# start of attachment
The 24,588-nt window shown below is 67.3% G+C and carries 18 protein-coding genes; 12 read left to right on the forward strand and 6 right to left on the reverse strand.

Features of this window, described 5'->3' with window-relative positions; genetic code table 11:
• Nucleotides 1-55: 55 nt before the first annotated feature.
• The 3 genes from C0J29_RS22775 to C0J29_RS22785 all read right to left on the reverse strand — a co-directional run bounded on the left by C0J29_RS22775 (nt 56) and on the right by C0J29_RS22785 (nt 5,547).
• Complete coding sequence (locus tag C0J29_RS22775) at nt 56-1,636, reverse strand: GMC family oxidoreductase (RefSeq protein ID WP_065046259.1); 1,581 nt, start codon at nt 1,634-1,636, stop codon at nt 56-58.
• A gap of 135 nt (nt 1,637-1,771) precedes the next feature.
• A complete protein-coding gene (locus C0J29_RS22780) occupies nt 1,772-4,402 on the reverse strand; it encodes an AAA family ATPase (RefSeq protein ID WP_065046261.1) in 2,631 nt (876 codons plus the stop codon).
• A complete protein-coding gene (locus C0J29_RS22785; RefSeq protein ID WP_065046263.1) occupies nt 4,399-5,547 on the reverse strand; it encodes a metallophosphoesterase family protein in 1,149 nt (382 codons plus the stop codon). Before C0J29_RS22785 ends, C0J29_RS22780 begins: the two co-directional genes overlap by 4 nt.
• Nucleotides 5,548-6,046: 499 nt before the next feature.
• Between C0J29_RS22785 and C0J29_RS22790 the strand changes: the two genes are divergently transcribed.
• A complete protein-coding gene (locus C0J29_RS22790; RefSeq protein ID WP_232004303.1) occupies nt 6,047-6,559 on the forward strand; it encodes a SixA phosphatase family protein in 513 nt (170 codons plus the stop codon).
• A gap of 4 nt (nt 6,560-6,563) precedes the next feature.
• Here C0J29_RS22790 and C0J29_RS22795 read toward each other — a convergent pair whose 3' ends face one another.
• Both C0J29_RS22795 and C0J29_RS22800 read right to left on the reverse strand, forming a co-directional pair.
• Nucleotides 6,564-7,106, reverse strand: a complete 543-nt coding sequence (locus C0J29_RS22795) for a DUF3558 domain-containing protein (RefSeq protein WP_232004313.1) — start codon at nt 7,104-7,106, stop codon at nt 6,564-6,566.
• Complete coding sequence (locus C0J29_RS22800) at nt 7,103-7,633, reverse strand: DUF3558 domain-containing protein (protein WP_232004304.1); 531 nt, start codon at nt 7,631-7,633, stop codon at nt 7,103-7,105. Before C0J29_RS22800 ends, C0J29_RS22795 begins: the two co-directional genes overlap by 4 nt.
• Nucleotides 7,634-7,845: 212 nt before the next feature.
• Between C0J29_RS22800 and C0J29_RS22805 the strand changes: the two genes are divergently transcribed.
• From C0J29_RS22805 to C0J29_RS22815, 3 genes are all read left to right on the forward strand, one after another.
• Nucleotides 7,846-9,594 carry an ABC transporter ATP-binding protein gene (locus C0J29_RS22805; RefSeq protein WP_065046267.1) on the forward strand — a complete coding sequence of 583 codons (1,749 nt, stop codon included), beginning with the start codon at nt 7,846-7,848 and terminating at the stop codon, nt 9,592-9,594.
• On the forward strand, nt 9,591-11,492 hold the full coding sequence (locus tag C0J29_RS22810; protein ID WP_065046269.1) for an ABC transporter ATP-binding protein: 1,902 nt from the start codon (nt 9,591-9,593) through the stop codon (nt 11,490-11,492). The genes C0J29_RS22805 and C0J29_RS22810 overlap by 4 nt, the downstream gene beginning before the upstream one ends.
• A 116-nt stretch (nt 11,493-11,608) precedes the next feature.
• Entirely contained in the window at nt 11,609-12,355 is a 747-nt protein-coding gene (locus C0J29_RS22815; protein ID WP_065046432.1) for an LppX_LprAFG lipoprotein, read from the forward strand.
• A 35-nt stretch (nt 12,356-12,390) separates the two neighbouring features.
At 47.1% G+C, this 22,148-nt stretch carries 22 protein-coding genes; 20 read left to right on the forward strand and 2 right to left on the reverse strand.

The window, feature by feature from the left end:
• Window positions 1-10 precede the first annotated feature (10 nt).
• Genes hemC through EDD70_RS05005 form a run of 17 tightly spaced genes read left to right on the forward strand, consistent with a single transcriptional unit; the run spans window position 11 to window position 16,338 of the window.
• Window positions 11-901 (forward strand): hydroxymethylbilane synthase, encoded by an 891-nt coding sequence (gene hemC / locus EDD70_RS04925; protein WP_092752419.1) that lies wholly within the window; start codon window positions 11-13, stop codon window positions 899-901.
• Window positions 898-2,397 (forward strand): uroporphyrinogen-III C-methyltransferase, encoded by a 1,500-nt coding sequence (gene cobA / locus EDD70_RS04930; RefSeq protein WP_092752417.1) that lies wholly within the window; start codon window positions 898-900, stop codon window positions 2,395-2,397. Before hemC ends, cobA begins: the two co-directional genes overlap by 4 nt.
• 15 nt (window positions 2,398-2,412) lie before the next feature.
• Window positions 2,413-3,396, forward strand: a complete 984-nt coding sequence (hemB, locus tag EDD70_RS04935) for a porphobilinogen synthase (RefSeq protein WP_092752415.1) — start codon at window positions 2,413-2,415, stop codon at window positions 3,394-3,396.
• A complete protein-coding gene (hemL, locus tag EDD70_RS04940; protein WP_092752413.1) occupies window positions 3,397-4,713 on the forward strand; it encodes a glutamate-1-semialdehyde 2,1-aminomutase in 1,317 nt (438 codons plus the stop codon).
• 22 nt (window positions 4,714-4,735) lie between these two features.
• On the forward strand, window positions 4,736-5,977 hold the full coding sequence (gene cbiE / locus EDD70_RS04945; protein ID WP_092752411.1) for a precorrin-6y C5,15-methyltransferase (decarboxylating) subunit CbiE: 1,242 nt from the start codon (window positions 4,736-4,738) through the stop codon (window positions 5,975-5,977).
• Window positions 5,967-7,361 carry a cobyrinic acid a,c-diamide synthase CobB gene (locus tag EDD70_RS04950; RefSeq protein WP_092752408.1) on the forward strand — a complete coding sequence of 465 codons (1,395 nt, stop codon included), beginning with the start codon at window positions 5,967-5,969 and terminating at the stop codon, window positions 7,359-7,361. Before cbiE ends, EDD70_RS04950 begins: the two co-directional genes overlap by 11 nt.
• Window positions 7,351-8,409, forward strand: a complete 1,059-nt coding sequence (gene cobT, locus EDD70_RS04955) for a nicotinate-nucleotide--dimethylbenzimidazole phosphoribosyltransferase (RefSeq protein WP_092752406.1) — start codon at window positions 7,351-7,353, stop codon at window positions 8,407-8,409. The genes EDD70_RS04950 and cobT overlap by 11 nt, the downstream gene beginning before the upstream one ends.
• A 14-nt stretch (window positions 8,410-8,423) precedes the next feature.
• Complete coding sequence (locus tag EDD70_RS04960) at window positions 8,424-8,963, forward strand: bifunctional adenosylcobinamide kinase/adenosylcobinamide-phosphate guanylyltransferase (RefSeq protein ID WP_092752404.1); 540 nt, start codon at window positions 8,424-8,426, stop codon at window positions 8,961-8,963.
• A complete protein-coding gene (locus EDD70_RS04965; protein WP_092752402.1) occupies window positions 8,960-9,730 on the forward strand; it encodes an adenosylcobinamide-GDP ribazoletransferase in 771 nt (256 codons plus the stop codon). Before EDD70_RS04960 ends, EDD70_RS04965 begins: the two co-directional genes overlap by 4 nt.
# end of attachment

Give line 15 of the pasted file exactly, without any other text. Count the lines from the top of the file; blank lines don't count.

• Nucleotides 6,564-7,106, reverse strand: a complete 543-nt coding sequence (locus C0J29_RS22795) for a DUF3558 domain-containing protein (RefSeq protein WP_232004313.1) — start codon at nt 7,104-7,106, stop codon at nt 6,564-6,566.